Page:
In the grips of consumerism

  • 2001-06-28
  • Memo Merlino
How quickly young people in the Baltic countries have embraced consumerism and are putting less emphasis on the old traditions and family values preserved against all odds by their grandparents and parents. It only took a few years for these kids to follow the Western example.

International corporations appreciate the fact that young people have allowances of any size in increasingly westernized Central and Eastern Europe, and their marketing strategies are intensely focusing on young people to expand the consumer goods craze.

Many of the products on the world market are redundant, useless, and sometime harmful to kids, excluding of course the real harmful products such as cigarettes and alcohol. It is economic hearsay to claim we should abandon the production of a large number of the existing products, as tens of millions of jobs would disappear.

But how do we prevent all these corporations from invading children's lives with their seductive advertising? Consumerism is here to stay, as it is part of the freedom of choice we enjoy every day, an intricate component of the market economy that determines if a product will survive and make a profit for the manufacturer. Is consumerism all that bad?

Consumerism, or consumer spending, has become critical to the health of any economy. The alternatives to a market economy have all been tried and have all been a resounding failure. In a way we have become both addicted and dependent on consumerism, and the system controls people's future instead of the other way around.

The level of consumerism of each family depends on personal income, and so consumerism also creates a class system by which families that have a high income acquire the status of an upper class, as distinctly apart from the middle or lower classes.

So how do we protect the children of the Baltic states from rampant, excessive consumerism? It is a very difficult task that the parents themselves, who have lived through decades of institutionalized poverty, must take on. Most parents, though, are not equipped to see the implications of an unbridled incipient consumerism, which is nothing else but materialism. The Russian writer Aleksandr Solzhenitsyn warned us about materialism in America, a country that he found enslaved to consumerism, where freedom was only theoretical.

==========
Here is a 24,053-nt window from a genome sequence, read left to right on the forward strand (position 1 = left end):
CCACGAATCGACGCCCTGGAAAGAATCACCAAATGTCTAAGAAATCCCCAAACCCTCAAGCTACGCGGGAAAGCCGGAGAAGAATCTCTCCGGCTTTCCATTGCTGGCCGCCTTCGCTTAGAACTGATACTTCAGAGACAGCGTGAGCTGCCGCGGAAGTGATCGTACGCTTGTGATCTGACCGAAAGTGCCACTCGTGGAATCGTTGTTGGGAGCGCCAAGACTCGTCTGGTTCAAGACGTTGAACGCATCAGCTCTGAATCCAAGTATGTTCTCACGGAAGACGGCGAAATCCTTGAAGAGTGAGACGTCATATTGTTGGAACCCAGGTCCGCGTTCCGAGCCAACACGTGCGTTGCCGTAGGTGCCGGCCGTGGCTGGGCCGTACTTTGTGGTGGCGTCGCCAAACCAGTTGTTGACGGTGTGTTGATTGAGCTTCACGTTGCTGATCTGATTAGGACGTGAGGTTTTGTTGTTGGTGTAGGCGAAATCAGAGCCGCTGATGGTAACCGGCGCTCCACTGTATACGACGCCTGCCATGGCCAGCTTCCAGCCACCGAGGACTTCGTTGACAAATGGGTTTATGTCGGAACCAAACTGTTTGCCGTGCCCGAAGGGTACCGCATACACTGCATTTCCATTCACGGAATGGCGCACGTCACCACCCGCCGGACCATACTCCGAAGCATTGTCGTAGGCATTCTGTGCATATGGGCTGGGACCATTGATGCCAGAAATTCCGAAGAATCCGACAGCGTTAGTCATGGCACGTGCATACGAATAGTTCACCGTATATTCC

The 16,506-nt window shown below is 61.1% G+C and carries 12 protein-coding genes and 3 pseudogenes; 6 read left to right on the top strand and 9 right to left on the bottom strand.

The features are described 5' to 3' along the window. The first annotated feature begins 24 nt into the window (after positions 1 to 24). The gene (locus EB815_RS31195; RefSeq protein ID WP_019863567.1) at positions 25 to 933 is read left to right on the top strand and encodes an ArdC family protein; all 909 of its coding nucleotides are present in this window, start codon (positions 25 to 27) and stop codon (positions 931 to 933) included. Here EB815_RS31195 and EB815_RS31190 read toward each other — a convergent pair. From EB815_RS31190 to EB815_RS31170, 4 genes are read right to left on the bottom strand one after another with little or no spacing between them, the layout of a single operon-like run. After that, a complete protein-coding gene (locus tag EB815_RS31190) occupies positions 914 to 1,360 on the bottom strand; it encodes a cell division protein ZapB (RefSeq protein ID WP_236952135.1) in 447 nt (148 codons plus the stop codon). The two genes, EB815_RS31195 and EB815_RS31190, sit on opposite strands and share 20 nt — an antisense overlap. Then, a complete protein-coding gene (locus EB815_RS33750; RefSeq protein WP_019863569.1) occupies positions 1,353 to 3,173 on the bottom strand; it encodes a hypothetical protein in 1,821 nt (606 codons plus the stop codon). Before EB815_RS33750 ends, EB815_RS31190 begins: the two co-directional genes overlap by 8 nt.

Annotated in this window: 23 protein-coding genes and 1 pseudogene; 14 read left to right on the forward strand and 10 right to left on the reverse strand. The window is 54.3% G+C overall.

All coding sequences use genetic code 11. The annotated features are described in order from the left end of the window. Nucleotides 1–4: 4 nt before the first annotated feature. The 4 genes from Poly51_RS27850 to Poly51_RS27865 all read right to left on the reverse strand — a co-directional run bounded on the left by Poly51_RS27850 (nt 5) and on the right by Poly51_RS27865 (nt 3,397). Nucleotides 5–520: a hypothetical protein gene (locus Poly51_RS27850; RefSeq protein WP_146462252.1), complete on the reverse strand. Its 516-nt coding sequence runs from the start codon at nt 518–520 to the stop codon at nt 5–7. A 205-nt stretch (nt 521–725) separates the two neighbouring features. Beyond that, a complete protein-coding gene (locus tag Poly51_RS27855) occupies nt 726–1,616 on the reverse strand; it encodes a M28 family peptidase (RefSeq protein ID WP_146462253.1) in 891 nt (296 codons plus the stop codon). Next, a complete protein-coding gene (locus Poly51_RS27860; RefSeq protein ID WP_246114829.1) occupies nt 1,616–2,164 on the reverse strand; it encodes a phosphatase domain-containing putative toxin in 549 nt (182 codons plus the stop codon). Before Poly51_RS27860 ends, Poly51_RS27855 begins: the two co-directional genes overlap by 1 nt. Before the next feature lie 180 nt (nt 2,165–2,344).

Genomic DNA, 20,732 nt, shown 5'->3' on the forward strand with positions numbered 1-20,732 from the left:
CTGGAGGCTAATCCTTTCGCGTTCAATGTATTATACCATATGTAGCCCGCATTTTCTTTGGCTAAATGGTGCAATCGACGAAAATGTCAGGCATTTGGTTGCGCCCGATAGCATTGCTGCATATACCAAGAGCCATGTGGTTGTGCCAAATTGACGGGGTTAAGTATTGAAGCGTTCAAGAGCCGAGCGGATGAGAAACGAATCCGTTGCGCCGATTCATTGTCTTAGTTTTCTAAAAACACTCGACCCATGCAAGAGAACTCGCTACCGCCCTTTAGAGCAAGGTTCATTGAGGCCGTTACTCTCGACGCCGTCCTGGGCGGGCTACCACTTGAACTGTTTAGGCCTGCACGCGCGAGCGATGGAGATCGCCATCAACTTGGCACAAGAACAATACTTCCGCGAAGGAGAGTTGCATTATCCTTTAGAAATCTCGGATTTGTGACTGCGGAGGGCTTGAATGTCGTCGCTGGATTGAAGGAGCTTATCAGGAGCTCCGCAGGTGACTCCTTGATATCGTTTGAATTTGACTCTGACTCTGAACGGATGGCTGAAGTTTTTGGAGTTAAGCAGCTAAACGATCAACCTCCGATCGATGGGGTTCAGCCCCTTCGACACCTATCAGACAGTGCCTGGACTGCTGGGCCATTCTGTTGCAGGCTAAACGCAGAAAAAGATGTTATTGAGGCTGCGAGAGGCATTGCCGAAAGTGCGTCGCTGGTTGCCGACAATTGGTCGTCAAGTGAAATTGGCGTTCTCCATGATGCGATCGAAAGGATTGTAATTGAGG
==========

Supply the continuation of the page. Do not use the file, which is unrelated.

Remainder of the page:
But going shopping is fun and entertaining, and like drinking it can become addictive. Materialism is a disease of the mind, and just as destructive as alcoholism. Children do not need constant distractions like shopping, even though some of it is necessary, but they do need activities that occupy, entertain and engage them.

The Baltic countries' children have a priceless gift in the heritage of living cultures that make these countries so exciting to an outsider. The role of parents and grandparents in preparing their children for adult life is to keep alive the living cultures of the Baltics, and only then will consumerism and materialism be kept at bay.

While the children of the Soviet period were deprived of many things, they were also unaware of it and so could not make comparisons. Nowadays, children can see who has more in the way of consumer goods, and this stirs the beginnings of envy in the ones who have not, and a general feeling that they are not as worthy.

During the Soviet era, writers who had the courage to expose the lies of the system were admired by intellectuals and others on both sides of the Iron Curtain. But where are they now when they are needed to expose the subtle dangers of materialism? Most of them feel useless, as they do not have a cause to write about, and are generally forgotten, as is Solzhenitsyn, who made a valiant attempt at exposing the dangers of materialism in America.

The role of parents and grandparents is critical in keeping alive the living cultures of the Baltic region in their children. But they cannot do it if school budgets are constantly under pressure, and we now see music, dance and the arts in general on the way out in favor of more computers, math and science.

The emphasis on the latter will only produce sterility in creativity, and children who would be potential writers, composers and artists in general, will not flourish in these fields.

The political leaders of the Baltic states need to carefully find a balance between economic growth and the preservation of living cultures. To prioritize this in the budget process will be difficult, but the alternative is to see the children of the three countries become insensitive to their own cultural heritage.

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